Auto recycling is a multi-billion dollar industry that allows scrap metal to be turned into recycled steel, which uses about 74% less energy than producing new steel. While most consumers are at least somewhat familiar with car recycling, many wonder what happens to hybrid and electric vehicles when they reach the end of their life.
In an attempt to reduce waste in landfill and curtail carbon emissions, a growing number of companies are now recycling hybrid and electric vehicle batteries. The most important component of the battery is lithium, which is in big demand as it can be used to produce rechargeable batteries for smartphones, cameras, and laptops. The demand for lithium is predicted to reach up to 500,000 tons by 2020, or double the current demand. Most hybrid and electric batteries include lithium, but not all of them, as early hybrids usually used a nickel-metal hydride (NiMH) battery.
Advanced lithium batteries used in most plug-in electric vehicles today are the most difficult to recycle, partly because many chemistries are involved in their production and each chemical component has a different recycling value. The lithium-nickel-manganese-cobalt batteries found in popular vehicles like the Nissan Leaf offer a high recycling value due to the fact that cobalt and nickel are expensive to produce. Lithium, meanwhile, is in high demand but extracting the lithium does not always make financial sense as the cost to recycle lithium exceeds the cost to mine new lithium in Bolivia, Chile, and Argentina. Future models of plug-in vehicles will likely have cheaper components which will bring the price down on electric vehicles.
Lithium Battery Disposal
When an electric or hybrid vehicle reaches the end of its life, the battery can be disposed of through an auto salvage company. About 85% of recovered lithium batteries may be suitable for a post-vehicle use, but about 15% are usually damaged beyond repair. When a battery has about 70% capacity remaining, which is too little to serve in a vehicle, it may still have up to a decade of use left as a storage device. There are many potential uses for recycled lithium-ion battery packs, including bundling used batteries with solar panels for home use or by power plants to balance electricity generation with wind and solar generation.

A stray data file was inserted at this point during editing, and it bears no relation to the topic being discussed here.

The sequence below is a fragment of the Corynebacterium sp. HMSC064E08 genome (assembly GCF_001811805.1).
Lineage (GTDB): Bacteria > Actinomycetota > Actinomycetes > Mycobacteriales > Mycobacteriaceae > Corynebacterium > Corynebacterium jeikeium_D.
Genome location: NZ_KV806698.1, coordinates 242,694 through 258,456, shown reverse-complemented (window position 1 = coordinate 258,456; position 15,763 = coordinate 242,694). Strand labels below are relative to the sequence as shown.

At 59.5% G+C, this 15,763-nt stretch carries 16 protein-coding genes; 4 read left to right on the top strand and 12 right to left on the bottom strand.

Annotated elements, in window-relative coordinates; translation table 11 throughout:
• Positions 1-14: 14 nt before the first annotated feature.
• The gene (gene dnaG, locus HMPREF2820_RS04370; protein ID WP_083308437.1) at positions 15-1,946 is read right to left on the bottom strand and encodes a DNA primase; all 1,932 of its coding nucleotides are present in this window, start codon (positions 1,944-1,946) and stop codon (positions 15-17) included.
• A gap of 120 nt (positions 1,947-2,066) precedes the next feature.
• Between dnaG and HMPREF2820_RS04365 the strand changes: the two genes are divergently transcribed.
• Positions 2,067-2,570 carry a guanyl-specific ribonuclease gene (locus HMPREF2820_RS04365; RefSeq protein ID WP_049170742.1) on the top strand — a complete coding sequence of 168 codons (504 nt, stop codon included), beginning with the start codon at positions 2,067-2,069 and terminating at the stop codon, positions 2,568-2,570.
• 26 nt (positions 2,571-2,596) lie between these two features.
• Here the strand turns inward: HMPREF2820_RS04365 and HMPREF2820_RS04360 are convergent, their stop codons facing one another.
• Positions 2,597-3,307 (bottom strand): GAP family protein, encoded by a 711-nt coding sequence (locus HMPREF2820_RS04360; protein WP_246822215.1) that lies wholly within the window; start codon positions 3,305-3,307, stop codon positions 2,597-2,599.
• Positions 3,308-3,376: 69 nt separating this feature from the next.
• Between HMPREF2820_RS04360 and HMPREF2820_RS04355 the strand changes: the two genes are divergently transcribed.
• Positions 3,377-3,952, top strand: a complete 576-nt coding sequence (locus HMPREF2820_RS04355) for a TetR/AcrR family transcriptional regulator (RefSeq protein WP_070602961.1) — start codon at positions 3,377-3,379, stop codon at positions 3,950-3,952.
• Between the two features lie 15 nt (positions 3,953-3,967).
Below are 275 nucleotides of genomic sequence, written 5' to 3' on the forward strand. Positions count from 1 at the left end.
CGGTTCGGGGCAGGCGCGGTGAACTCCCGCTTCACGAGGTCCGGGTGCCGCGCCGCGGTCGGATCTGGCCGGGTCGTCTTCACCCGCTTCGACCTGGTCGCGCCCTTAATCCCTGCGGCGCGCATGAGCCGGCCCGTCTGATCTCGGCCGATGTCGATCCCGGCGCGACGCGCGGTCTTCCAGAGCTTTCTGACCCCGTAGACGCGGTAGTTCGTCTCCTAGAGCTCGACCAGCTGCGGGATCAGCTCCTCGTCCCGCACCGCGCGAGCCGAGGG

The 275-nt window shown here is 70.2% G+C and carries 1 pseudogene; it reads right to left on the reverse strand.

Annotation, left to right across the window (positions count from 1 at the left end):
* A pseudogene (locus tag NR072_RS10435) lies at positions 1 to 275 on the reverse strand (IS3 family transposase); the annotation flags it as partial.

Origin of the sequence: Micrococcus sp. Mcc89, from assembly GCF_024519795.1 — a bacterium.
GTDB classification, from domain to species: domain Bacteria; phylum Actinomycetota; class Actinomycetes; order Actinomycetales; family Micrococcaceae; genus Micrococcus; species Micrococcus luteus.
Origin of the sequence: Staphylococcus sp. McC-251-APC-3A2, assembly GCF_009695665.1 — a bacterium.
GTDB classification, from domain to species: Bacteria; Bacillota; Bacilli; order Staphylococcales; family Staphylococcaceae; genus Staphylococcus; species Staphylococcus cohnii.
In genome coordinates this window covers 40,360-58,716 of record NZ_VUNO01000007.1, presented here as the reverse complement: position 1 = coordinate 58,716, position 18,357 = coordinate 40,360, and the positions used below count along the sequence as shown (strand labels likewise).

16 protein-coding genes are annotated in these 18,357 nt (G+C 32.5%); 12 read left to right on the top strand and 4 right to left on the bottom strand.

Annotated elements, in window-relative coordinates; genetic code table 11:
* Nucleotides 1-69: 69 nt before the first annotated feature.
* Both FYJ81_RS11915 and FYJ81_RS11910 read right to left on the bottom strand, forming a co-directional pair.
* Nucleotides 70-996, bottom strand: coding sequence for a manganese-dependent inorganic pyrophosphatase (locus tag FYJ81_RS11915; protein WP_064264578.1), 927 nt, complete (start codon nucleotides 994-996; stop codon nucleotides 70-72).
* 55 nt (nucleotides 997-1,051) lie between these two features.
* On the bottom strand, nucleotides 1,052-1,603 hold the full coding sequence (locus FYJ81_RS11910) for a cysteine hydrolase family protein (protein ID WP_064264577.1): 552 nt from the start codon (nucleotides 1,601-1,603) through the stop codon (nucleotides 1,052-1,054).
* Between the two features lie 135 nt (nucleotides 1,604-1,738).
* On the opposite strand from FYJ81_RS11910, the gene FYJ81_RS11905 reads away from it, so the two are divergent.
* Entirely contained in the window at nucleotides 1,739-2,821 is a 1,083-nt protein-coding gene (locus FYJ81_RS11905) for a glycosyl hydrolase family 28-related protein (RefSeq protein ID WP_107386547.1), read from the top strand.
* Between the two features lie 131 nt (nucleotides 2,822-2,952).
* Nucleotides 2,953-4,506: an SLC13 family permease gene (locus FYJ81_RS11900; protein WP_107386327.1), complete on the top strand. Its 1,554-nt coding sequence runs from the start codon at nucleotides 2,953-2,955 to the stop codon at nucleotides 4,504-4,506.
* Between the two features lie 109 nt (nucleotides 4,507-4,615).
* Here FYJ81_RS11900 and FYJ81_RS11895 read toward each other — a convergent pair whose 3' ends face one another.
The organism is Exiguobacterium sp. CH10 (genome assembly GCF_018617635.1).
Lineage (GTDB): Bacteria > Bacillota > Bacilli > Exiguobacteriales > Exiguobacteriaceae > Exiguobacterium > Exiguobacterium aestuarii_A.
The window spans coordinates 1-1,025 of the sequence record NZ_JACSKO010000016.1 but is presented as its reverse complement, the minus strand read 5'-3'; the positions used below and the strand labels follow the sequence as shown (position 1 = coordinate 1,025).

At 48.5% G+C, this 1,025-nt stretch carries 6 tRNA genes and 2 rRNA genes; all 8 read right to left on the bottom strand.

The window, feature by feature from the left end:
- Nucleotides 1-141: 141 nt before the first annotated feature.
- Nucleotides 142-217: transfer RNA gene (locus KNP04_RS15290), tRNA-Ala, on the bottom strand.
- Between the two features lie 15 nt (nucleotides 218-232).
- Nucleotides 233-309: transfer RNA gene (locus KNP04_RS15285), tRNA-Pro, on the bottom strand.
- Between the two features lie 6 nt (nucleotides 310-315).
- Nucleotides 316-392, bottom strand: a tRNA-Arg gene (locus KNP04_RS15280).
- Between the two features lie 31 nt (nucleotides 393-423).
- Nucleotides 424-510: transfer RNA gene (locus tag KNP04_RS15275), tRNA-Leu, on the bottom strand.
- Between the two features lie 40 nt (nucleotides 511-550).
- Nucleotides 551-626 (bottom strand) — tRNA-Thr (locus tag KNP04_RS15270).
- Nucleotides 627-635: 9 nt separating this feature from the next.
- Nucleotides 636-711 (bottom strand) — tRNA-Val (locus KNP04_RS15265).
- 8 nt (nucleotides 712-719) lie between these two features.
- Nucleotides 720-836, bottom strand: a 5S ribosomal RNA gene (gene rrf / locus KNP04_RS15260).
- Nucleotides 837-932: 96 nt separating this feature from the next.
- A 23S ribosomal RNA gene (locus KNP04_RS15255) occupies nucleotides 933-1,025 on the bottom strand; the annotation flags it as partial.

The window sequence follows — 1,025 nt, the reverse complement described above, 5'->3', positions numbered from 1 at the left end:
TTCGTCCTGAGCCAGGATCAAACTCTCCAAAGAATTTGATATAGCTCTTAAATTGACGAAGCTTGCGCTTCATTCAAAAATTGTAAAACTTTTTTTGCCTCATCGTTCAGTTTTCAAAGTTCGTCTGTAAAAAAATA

Lithium-ion batteries can be recycled in two ways after they reach a recycling plant. The first option for batteries with no charge is to shred the battery to retrieve and sort the metal components. If the battery has a charge, it can be frozen in liquid nitrogen and smashed before the metal is separated. The separation of the many types of materials in the batteries is frequently a stumbling block to recover high-value materials like copper. Standardization of batteries and materials as well as a design that considers recycling can improve the sustainability of electric vehicles, although this is a long-term goal.
A number of companies are now working to increase recycling of end-of-life hybrid and electric vehicle batteries. In France, battery recycling company SNAM has partnered with PSA Peugeot Citroën to collect and recycle lithium-ion and nickel-metal hydride batteries from the Citroën and Peugeot networks. According to SNAM, the company can recycle up to 80% of the weight of the battery which exceeds the 50% minimum target for recycling efficiency set by regulations.
In the United States, the Department of Energy has awarded a $.9.5 million grant to a California recycling company to boost its capacity lithium-ion batteries. Toxco Inc. is the only U.S.-based company that can recycle all types of lithium-ion batteries and nickel-metal hydride batteries. The grant will assist the recycling company with accepting and recycling most of the country’s hybrid and electric vehicle batteries to transform them into scrap commodities.
As the demand for hybrid and electric vehicles continues to grow, so will the demand for the materials that power the batteries, including cobalt, manganese, and lithium. With electric vehicles becoming more prevalent, it’s becoming more important than ever to find a safe way to dispose of the batteries without destroying valuable materials that have further use.